Here are the 6 famous Public Companies that still aren’t profitable.
Uber Technologies (UBER)
The biggest name in ride-sharing went public a decade later to the tune of a $75 billion valuation, making Uber one of the biggest IPOs in market history. Back in February, management announced that its plan to cut costs would bring about better margins, and therefore profits, by the end of 2020 considering all their business plans have failed.
Lyft is yet another ride-hailing company that promised its investors profits ASAP, announcing in October 2019 that it would be profitable by the end of 2021. Things have changed dramatically since that announcement, but the company is sticking to its word despite a 61% decline in year-over-year revenue for the second quarter thanks to a 60% decrease in active riders.
The hype behind social media stocks is usually enough to push investors into buying shares of these companies on presumed future results. Pinterest was no different during its IPO in April 2019, with no profits but a lot of promise; when it went public, Pinterest had roughly 250 million monthly active users, which is a pretty good start for a company that makes its money from internet advertising but not enough to gain them profits over the years.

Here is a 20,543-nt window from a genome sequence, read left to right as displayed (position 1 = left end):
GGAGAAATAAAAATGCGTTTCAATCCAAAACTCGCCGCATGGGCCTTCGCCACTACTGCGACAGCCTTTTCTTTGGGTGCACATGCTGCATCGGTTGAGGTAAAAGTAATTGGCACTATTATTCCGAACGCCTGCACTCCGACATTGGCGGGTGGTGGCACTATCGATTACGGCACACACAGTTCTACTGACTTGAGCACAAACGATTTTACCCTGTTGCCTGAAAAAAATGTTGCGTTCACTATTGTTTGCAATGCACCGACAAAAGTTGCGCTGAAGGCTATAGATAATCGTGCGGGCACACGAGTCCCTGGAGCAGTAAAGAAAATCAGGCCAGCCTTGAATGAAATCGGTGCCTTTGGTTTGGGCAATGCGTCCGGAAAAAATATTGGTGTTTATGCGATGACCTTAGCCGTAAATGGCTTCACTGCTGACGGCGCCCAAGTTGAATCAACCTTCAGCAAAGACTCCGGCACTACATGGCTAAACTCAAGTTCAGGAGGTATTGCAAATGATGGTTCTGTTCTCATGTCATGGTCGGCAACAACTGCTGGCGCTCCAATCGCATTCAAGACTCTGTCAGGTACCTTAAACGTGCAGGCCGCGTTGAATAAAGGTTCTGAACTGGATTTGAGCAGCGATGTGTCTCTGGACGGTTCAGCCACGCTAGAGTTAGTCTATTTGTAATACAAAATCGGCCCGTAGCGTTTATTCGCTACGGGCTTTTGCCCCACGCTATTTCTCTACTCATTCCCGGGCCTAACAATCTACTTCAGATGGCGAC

Snap slid back into the losses during 2020, with a $96 million adjusted EBITDA loss during the second quarter. The problem isn’t users, as Snap saw its daily active user count increase an impressive 17% year over year last quarter. The problem is costs. While year-over-year revenue grew 17% last quarter, operating expenses grew 19%; meanwhile, its average revenue per user remained flat.
Zillow Group (Z)
Zillow shareholders were skeptical that the real estate website would ever reach profitability after committing to its Zillow 2.0 initiative. The idea was that not only would Zillow be a platform that provides users with so-called Zestimate and connects them with real estate agents, but it would also be a place for users to buy houses directly. “iBuying,” as this business is known, is a risky and costly proposition.
Slack Technologies (WORK)
Slack has yet to see the benefits of a work-from-home boom hit its bottom line. The company posted a net loss of $73 million in the second quarter of fiscal 2021, which is far better than the $360 million it lost in the same quarter last year.
It is very correctly said that all that glitters is not necessarily gold so you should not invest in a company because it has a big name but invest in the company that is making profits. Check other related videos here.